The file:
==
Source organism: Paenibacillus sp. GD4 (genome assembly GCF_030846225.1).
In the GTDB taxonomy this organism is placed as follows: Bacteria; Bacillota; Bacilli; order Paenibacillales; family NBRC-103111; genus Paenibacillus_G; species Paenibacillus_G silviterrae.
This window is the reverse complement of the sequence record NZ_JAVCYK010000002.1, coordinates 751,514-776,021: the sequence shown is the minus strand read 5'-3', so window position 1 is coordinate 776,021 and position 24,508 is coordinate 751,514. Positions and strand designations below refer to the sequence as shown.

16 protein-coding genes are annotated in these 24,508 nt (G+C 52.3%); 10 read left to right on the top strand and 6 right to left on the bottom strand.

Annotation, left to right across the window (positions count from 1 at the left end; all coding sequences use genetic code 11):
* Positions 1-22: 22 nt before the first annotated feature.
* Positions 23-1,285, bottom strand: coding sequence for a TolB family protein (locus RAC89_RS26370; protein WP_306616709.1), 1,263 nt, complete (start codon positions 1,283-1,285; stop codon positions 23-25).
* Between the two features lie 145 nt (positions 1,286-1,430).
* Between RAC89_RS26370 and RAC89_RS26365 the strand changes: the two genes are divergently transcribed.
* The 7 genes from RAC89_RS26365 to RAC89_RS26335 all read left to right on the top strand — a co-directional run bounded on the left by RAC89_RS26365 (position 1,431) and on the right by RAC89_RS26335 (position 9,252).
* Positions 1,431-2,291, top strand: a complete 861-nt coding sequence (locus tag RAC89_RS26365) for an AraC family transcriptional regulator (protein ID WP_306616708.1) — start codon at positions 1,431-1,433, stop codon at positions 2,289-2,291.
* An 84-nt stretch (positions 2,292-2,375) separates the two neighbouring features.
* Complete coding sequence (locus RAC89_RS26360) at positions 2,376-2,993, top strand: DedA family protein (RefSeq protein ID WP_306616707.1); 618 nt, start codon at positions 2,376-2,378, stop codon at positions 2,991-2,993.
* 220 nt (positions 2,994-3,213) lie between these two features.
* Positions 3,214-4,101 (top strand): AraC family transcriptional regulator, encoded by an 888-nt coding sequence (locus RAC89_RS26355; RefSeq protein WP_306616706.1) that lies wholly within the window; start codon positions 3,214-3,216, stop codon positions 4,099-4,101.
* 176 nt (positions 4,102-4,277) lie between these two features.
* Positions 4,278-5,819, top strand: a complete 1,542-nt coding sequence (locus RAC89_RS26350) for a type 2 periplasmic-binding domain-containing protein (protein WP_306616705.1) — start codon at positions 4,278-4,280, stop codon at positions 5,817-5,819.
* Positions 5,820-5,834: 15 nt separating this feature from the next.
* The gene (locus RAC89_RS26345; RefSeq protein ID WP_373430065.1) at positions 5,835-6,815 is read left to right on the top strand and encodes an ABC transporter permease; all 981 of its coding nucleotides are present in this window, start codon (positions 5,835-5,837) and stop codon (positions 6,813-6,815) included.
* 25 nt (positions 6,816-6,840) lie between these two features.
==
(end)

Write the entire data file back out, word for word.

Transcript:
Source organism: Paenibacillus sp. GD4 (genome assembly GCF_030846225.1).
In the GTDB taxonomy this organism is placed as follows: Bacteria; Bacillota; Bacilli; order Paenibacillales; family NBRC-103111; genus Paenibacillus_G; species Paenibacillus_G silviterrae.
This window is the reverse complement of the sequence record NZ_JAVCYK010000002.1, coordinates 751,514-776,021: the sequence shown is the minus strand read 5'-3', so window position 1 is coordinate 776,021 and position 24,508 is coordinate 751,514. Positions and strand designations below refer to the sequence as shown.

16 protein-coding genes are annotated in these 24,508 nt (G+C 52.3%); 10 read left to right on the top strand and 6 right to left on the bottom strand.

Annotation, left to right across the window (positions count from 1 at the left end; all coding sequences use genetic code 11):
* Positions 1-22: 22 nt before the first annotated feature.
* Positions 23-1,285, bottom strand: coding sequence for a TolB family protein (locus RAC89_RS26370; protein WP_306616709.1), 1,263 nt, complete (start codon positions 1,283-1,285; stop codon positions 23-25).
* Between the two features lie 145 nt (positions 1,286-1,430).
* Between RAC89_RS26370 and RAC89_RS26365 the strand changes: the two genes are divergently transcribed.
* The 7 genes from RAC89_RS26365 to RAC89_RS26335 all read left to right on the top strand — a co-directional run bounded on the left by RAC89_RS26365 (position 1,431) and on the right by RAC89_RS26335 (position 9,252).
* Positions 1,431-2,291, top strand: a complete 861-nt coding sequence (locus tag RAC89_RS26365) for an AraC family transcriptional regulator (protein ID WP_306616708.1) — start codon at positions 1,431-1,433, stop codon at positions 2,289-2,291.
* An 84-nt stretch (positions 2,292-2,375) separates the two neighbouring features.
* Complete coding sequence (locus RAC89_RS26360) at positions 2,376-2,993, top strand: DedA family protein (RefSeq protein ID WP_306616707.1); 618 nt, start codon at positions 2,376-2,378, stop codon at positions 2,991-2,993.
* 220 nt (positions 2,994-3,213) lie between these two features.
* Positions 3,214-4,101 (top strand): AraC family transcriptional regulator, encoded by an 888-nt coding sequence (locus RAC89_RS26355; RefSeq protein WP_306616706.1) that lies wholly within the window; start codon positions 3,214-3,216, stop codon positions 4,099-4,101.
* 176 nt (positions 4,102-4,277) lie between these two features.
* Positions 4,278-5,819, top strand: a complete 1,542-nt coding sequence (locus RAC89_RS26350) for a type 2 periplasmic-binding domain-containing protein (protein WP_306616705.1) — start codon at positions 4,278-4,280, stop codon at positions 5,817-5,819.
* Positions 5,820-5,834: 15 nt separating this feature from the next.
* The gene (locus RAC89_RS26345; RefSeq protein ID WP_373430065.1) at positions 5,835-6,815 is read left to right on the top strand and encodes an ABC transporter permease; all 981 of its coding nucleotides are present in this window, start codon (positions 5,835-5,837) and stop codon (positions 6,813-6,815) included.
* 25 nt (positions 6,816-6,840) lie between these two features.